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How Custodial Accounts Are Taxed

Investment income of more than $2,000 a year is taxed at the parents’ rate. If you plan to use the money for college, a 529 savings plan is a better way to go.

I read your Get the Kids Started in Stocks column and had two follow-up questions: How are children’s custodial accounts taxed? Do I need to use the account for educational expenses?

SEE ALSO: 7 Smart Ways to Pay for College

Custodial accounts -- also called Uniform Transfers to Minors Act or Uniform Gifts to Minors Act accounts -- have fewer tax advantages than they did in the past. Now, the first $1,000 of the child’s investment income is tax-free, and the next $1,000 is taxed at the child’s rate (often 10%, which is the lowest income tax bracket). Investment earnings above $2,000 are taxed in the parents’ bracket until the child turns 19 (or 24 if the child is a full-time student). In the past, the child’s rate would apply after he or she turned 14. See the Instructions to IRS Form 8615 for the calculations.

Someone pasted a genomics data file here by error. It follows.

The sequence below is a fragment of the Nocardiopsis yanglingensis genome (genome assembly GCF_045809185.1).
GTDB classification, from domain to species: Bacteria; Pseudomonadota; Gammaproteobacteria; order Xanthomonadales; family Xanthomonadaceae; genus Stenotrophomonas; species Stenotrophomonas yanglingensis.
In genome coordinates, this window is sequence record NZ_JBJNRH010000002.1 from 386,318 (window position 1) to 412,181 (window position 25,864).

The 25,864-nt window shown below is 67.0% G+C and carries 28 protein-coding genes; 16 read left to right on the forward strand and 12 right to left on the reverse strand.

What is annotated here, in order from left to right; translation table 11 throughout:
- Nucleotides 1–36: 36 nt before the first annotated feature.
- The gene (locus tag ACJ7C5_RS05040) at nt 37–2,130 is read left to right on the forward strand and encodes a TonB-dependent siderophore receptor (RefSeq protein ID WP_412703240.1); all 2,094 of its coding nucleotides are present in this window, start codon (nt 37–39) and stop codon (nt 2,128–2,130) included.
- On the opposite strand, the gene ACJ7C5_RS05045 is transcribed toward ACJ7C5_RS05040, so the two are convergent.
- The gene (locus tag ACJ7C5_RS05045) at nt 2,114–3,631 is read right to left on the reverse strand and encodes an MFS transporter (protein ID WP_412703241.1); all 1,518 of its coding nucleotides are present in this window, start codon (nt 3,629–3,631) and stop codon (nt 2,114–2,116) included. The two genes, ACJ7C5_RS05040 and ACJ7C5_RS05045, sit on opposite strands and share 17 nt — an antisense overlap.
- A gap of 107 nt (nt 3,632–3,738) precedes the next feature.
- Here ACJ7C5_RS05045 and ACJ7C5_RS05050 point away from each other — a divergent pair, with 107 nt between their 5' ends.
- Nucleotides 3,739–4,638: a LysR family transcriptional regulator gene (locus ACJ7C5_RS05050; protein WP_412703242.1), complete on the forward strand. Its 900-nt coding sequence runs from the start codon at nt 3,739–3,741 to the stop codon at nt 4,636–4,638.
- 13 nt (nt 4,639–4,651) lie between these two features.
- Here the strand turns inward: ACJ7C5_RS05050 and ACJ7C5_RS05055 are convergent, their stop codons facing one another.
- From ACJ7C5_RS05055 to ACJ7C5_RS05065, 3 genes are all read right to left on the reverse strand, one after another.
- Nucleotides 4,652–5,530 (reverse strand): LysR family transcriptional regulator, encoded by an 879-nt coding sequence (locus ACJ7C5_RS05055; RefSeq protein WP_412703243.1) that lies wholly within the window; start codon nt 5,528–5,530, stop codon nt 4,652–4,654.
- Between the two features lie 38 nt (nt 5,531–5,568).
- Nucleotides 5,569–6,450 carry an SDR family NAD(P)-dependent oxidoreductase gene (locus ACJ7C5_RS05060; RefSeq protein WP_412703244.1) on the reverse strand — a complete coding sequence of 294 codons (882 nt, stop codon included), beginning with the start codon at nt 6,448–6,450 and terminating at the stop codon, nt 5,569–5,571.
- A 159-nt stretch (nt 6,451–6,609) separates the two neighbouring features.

You can use money from the custodial account for educational expenses, but you can also use it for other expenses to benefit the child, such as travel, camp, tutoring or a computer. When the child reaches the age of majority (usually 18 or 21, depending on the state), he or she gets full control of the money in the account and can use it for anything -- one of the biggest drawbacks of custodial accounts.

Opening a custodial account for your kid can be a great way to teach him or her about investing. But if you plan to use the money for college costs, a better alternative tax-wise is to contribute to a 529 college-savings plan. Money from a 529 plan can be used tax-free for tuition, room and board, and other expenses. Your 529 contributions may also be tax-deductible, depending on your state, and you can change the beneficiary to another family member (custodial account contributions, by contrast, are irrevocable).

See The Best 529 College-Savings Plans for our top picks. Another option for education expenses is a Coverdell education savings account, which can be used tax-free for college as well as certain educational expenses for kindergarten through grade 12. See Tax-Free Savings for Precollege Education Expenses for details.

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